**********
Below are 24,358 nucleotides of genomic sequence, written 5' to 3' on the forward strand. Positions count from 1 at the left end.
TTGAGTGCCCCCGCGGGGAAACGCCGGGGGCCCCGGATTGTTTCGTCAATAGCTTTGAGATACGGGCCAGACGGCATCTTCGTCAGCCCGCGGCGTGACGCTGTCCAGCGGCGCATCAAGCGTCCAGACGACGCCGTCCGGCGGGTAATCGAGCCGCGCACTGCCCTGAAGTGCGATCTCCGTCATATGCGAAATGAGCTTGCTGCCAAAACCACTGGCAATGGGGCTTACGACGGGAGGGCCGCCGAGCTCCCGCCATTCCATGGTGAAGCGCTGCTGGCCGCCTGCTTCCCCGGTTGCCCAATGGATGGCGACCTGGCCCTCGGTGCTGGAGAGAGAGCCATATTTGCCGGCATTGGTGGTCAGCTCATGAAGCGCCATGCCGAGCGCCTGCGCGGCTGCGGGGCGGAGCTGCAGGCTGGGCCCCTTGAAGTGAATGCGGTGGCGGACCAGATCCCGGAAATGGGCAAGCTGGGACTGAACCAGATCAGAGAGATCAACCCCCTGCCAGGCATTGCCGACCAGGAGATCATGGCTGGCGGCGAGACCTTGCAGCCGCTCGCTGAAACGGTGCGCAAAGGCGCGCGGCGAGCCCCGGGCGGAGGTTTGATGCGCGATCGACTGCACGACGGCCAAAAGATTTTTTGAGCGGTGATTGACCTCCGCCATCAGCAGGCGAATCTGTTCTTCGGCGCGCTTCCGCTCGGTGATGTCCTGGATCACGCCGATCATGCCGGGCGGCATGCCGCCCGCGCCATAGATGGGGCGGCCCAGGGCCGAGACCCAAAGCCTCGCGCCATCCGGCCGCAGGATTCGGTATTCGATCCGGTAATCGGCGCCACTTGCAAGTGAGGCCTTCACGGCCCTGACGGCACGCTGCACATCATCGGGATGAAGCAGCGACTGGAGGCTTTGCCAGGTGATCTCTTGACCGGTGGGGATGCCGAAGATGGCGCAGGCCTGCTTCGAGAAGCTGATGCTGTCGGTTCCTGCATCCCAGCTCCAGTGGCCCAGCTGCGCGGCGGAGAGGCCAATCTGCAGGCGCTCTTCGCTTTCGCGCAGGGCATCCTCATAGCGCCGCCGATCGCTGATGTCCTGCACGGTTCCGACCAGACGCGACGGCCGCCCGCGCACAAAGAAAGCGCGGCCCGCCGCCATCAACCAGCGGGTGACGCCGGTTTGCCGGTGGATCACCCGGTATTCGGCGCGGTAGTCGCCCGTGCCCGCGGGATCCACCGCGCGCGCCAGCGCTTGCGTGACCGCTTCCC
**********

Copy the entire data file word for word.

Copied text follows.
Below are 24,358 nucleotides of genomic sequence, written 5' to 3' on the forward strand. Positions count from 1 at the left end.
TTGAGTGCCCCCGCGGGGAAACGCCGGGGGCCCCGGATTGTTTCGTCAATAGCTTTGAGATACGGGCCAGACGGCATCTTCGTCAGCCCGCGGCGTGACGCTGTCCAGCGGCGCATCAAGCGTCCAGACGACGCCGTCCGGCGGGTAATCGAGCCGCGCACTGCCCTGAAGTGCGATCTCCGTCATATGCGAAATGAGCTTGCTGCCAAAACCACTGGCAATGGGGCTTACGACGGGAGGGCCGCCGAGCTCCCGCCATTCCATGGTGAAGCGCTGCTGGCCGCCTGCTTCCCCGGTTGCCCAATGGATGGCGACCTGGCCCTCGGTGCTGGAGAGAGAGCCATATTTGCCGGCATTGGTGGTCAGCTCATGAAGCGCCATGCCGAGCGCCTGCGCGGCTGCGGGGCGGAGCTGCAGGCTGGGCCCCTTGAAGTGAATGCGGTGGCGGACCAGATCCCGGAAATGGGCAAGCTGGGACTGAACCAGATCAGAGAGATCAACCCCCTGCCAGGCATTGCCGACCAGGAGATCATGGCTGGCGGCGAGACCTTGCAGCCGCTCGCTGAAACGGTGCGCAAAGGCGCGCGGCGAGCCCCGGGCGGAGGTTTGATGCGCGATCGACTGCACGACGGCCAAAAGATTTTTTGAGCGGTGATTGACCTCCGCCATCAGCAGGCGAATCTGTTCTTCGGCGCGCTTCCGCTCGGTGATGTCCTGGATCACGCCGATCATGCCGGGCGGCATGCCGCCCGCGCCATAGATGGGGCGGCCCAGGGCCGAGACCCAAAGCCTCGCGCCATCCGGCCGCAGGATTCGGTATTCGATCCGGTAATCGGCGCCACTTGCAAGTGAGGCCTTCACGGCCCTGACGGCACGCTGCACATCATCGGGATGAAGCAGCGACTGGAGGCTTTGCCAGGTGATCTCTTGACCGGTGGGGATGCCGAAGATGGCGCAGGCCTGCTTCGAGAAGCTGATGCTGTCGGTTCCTGCATCCCAGCTCCAGTGGCCCAGCTGCGCGGCGGAGAGGCCAATCTGCAGGCGCTCTTCGCTTTCGCGCAGGGCATCCTCATAGCGCCGCCGATCGCTGATGTCCTGCACGGTTCCGACCAGACGCGACGGCCGCCCGCGCACAAAGAAAGCGCGGCCCGCCGCCATCAACCAGCGGGTGACGCCGGTTTGCCGGTGGATCACCCGGTATTCGGCGCGGTAGTCGCCCGTGCCCGCGGGATCCACCGCGCGCGCCAGCGCTTGCGTGACCGCTTCCC